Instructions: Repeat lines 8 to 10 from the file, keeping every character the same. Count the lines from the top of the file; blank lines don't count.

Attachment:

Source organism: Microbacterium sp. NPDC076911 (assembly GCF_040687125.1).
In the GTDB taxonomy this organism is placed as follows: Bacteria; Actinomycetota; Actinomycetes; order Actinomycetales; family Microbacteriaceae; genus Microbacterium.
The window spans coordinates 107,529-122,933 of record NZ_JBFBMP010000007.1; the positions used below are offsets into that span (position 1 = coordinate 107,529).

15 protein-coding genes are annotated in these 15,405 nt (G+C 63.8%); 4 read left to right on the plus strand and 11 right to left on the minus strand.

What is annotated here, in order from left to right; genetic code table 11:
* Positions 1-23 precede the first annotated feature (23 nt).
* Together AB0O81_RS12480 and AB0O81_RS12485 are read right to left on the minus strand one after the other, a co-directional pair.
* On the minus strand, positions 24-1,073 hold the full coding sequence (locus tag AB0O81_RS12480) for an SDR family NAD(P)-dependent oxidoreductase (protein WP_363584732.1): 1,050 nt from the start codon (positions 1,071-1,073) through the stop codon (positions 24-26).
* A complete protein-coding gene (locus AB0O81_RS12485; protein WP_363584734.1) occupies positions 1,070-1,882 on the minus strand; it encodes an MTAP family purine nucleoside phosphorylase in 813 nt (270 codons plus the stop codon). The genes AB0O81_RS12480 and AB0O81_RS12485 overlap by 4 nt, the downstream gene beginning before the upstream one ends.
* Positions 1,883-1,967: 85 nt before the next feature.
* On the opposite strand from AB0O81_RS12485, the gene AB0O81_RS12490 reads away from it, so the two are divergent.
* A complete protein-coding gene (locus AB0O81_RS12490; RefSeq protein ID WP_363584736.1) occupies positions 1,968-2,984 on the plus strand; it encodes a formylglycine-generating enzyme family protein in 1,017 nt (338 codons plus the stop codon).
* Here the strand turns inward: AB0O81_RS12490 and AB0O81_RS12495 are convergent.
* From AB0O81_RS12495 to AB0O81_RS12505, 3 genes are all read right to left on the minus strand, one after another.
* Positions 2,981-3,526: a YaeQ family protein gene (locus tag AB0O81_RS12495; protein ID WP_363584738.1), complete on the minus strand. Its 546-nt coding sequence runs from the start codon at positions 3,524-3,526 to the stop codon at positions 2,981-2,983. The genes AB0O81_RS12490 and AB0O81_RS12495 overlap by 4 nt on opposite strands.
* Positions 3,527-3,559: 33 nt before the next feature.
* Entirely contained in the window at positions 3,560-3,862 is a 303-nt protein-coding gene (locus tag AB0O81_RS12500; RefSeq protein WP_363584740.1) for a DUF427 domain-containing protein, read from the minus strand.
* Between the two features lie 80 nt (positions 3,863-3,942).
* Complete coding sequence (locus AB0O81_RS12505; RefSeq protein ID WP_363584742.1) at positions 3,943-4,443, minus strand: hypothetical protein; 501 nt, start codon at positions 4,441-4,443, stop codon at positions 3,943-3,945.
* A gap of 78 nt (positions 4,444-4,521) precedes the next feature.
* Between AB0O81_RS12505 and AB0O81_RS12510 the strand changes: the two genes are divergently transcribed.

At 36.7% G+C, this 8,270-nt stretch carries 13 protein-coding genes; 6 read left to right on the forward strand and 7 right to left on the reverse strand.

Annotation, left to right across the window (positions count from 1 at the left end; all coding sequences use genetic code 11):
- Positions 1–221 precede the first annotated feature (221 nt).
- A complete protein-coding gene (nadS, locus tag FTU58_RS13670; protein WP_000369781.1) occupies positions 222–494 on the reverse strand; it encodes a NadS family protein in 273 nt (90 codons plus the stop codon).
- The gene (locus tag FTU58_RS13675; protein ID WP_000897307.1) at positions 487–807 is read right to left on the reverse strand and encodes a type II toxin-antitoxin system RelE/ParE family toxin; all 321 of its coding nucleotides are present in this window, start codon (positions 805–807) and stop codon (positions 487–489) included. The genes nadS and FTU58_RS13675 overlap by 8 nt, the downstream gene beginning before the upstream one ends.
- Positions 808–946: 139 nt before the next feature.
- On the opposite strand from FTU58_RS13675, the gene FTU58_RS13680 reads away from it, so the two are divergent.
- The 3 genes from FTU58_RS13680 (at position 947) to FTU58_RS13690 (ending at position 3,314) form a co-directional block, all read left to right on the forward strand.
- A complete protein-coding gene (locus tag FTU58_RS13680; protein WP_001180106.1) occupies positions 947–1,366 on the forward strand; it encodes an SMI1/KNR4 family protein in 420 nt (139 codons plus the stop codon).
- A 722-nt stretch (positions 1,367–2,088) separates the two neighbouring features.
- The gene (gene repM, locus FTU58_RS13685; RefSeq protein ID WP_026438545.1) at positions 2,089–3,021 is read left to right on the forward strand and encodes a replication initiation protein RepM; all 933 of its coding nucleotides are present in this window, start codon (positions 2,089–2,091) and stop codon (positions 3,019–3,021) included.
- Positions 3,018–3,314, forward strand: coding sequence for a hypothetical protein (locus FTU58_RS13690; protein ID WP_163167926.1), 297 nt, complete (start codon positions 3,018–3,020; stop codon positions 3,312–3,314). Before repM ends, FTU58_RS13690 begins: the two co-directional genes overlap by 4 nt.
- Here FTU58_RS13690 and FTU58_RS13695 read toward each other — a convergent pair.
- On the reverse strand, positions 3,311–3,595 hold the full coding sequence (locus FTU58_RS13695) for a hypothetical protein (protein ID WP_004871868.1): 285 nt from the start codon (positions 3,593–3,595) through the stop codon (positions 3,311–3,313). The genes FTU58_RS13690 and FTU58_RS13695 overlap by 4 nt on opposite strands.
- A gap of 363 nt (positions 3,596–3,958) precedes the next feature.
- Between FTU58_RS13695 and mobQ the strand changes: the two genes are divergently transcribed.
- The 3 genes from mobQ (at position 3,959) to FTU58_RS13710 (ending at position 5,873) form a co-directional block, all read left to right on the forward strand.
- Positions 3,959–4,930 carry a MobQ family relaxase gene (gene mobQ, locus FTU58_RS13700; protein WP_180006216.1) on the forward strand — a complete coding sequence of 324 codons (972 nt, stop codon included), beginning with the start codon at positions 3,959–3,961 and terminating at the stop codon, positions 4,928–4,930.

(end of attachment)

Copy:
* On the minus strand, positions 24-1,073 hold the full coding sequence (locus tag AB0O81_RS12480) for an SDR family NAD(P)-dependent oxidoreductase (protein WP_363584732.1): 1,050 nt from the start codon (positions 1,071-1,073) through the stop codon (positions 24-26).
* A complete protein-coding gene (locus AB0O81_RS12485; protein WP_363584734.1) occupies positions 1,070-1,882 on the minus strand; it encodes an MTAP family purine nucleoside phosphorylase in 813 nt (270 codons plus the stop codon). The genes AB0O81_RS12480 and AB0O81_RS12485 overlap by 4 nt, the downstream gene beginning before the upstream one ends.
* Positions 1,883-1,967: 85 nt before the next feature.